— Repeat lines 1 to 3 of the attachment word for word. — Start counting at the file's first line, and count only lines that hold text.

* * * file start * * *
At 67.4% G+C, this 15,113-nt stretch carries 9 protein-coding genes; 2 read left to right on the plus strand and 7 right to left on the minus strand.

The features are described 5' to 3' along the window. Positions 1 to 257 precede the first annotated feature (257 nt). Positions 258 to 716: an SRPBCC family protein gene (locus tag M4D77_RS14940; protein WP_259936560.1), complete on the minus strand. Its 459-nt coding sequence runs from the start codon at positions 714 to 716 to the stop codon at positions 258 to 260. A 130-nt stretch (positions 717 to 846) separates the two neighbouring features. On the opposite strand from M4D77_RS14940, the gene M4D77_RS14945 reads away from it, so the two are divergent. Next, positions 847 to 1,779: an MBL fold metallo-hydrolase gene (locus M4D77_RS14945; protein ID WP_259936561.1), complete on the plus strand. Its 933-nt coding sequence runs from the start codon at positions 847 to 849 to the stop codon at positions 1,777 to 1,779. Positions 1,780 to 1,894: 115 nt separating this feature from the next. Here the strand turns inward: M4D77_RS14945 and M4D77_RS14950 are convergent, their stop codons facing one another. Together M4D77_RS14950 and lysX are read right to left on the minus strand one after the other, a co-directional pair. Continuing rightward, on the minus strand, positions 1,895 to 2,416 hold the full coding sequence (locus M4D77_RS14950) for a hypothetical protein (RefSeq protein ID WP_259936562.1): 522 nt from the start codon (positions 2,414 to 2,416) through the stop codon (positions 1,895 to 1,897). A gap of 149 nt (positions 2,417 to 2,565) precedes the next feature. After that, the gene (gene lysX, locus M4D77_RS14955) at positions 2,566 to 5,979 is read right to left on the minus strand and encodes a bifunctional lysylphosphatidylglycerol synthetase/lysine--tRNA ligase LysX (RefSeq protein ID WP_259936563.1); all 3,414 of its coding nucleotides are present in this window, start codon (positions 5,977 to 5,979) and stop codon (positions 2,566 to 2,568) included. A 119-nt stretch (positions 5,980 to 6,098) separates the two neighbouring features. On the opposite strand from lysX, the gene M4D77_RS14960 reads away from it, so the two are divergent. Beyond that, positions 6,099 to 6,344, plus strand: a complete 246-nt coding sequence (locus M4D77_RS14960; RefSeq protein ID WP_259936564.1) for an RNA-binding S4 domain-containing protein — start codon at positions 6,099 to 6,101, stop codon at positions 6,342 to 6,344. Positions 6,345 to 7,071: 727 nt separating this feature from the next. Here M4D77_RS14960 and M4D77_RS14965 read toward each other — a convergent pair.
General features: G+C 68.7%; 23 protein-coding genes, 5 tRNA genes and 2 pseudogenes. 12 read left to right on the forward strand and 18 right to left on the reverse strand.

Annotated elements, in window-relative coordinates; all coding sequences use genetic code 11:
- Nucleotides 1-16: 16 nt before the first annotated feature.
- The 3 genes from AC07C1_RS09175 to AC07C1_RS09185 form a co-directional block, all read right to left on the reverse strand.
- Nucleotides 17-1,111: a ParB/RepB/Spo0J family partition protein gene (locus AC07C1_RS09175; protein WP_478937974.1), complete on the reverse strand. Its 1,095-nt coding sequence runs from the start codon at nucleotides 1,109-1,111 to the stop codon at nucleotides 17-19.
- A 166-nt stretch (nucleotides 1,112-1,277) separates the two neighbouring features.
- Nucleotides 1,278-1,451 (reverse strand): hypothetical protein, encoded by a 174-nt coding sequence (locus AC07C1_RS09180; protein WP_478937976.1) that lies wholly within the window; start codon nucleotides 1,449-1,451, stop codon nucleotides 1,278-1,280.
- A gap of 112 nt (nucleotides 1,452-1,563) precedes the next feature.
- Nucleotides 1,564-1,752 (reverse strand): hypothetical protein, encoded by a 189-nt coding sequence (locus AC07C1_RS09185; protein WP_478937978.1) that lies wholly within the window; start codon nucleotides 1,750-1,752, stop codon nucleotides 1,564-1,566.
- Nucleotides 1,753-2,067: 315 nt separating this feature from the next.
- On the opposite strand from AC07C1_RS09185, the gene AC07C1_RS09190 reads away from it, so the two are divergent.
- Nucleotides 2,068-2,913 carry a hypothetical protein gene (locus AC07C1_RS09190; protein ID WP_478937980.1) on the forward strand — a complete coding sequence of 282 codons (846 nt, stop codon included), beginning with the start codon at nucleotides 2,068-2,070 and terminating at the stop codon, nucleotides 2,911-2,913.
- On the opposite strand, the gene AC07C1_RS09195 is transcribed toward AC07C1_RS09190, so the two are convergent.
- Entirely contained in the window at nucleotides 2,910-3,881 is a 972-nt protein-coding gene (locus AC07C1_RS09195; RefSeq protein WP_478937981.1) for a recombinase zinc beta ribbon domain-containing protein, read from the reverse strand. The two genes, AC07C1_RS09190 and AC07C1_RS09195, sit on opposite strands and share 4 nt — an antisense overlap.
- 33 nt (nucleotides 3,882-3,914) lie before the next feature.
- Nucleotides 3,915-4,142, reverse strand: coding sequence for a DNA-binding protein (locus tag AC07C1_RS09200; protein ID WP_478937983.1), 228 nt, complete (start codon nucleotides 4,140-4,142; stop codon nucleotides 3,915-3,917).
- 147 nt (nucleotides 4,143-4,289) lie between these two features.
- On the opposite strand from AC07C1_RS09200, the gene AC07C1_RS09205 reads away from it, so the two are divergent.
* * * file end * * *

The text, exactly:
At 67.4% G+C, this 15,113-nt stretch carries 9 protein-coding genes; 2 read left to right on the plus strand and 7 right to left on the minus strand.

The features are described 5' to 3' along the window. Positions 1 to 257 precede the first annotated feature (257 nt). Positions 258 to 716: an SRPBCC family protein gene (locus tag M4D77_RS14940; protein WP_259936560.1), complete on the minus strand. Its 459-nt coding sequence runs from the start codon at positions 714 to 716 to the stop codon at positions 258 to 260. A 130-nt stretch (positions 717 to 846) separates the two neighbouring features. On the opposite strand from M4D77_RS14940, the gene M4D77_RS14945 reads away from it, so the two are divergent. Next, positions 847 to 1,779: an MBL fold metallo-hydrolase gene (locus M4D77_RS14945; protein ID WP_259936561.1), complete on the plus strand. Its 933-nt coding sequence runs from the start codon at positions 847 to 849 to the stop codon at positions 1,777 to 1,779. Positions 1,780 to 1,894: 115 nt separating this feature from the next. Here the strand turns inward: M4D77_RS14945 and M4D77_RS14950 are convergent, their stop codons facing one another. Together M4D77_RS14950 and lysX are read right to left on the minus strand one after the other, a co-directional pair. Continuing rightward, on the minus strand, positions 1,895 to 2,416 hold the full coding sequence (locus M4D77_RS14950) for a hypothetical protein (RefSeq protein ID WP_259936562.1): 522 nt from the start codon (positions 2,414 to 2,416) through the stop codon (positions 1,895 to 1,897). A gap of 149 nt (positions 2,417 to 2,565) precedes the next feature. After that, the gene (gene lysX, locus M4D77_RS14955) at positions 2,566 to 5,979 is read right to left on the minus strand and encodes a bifunctional lysylphosphatidylglycerol synthetase/lysine--tRNA ligase LysX (RefSeq protein ID WP_259936563.1); all 3,414 of its coding nucleotides are present in this window, start codon (positions 5,977 to 5,979) and stop codon (positions 2,566 to 2,568) included. A 119-nt stretch (positions 5,980 to 6,098) separates the two neighbouring features. On the opposite strand from lysX, the gene M4D77_RS14960 reads away from it, so the two are divergent. Beyond that, positions 6,099 to 6,344, plus strand: a complete 246-nt coding sequence (locus M4D77_RS14960; RefSeq protein ID WP_259936564.1) for an RNA-binding S4 domain-containing protein — start codon at positions 6,099 to 6,101, stop codon at positions 6,342 to 6,344. Positions 6,345 to 7,071: 727 nt separating this feature from the next. Here M4D77_RS14960 and M4D77_RS14965 read toward each other — a convergent pair.
General features: G+C 68.7%; 23 protein-coding genes, 5 tRNA genes and 2 pseudogenes. 12 read left to right on the forward strand and 18 right to left on the reverse strand.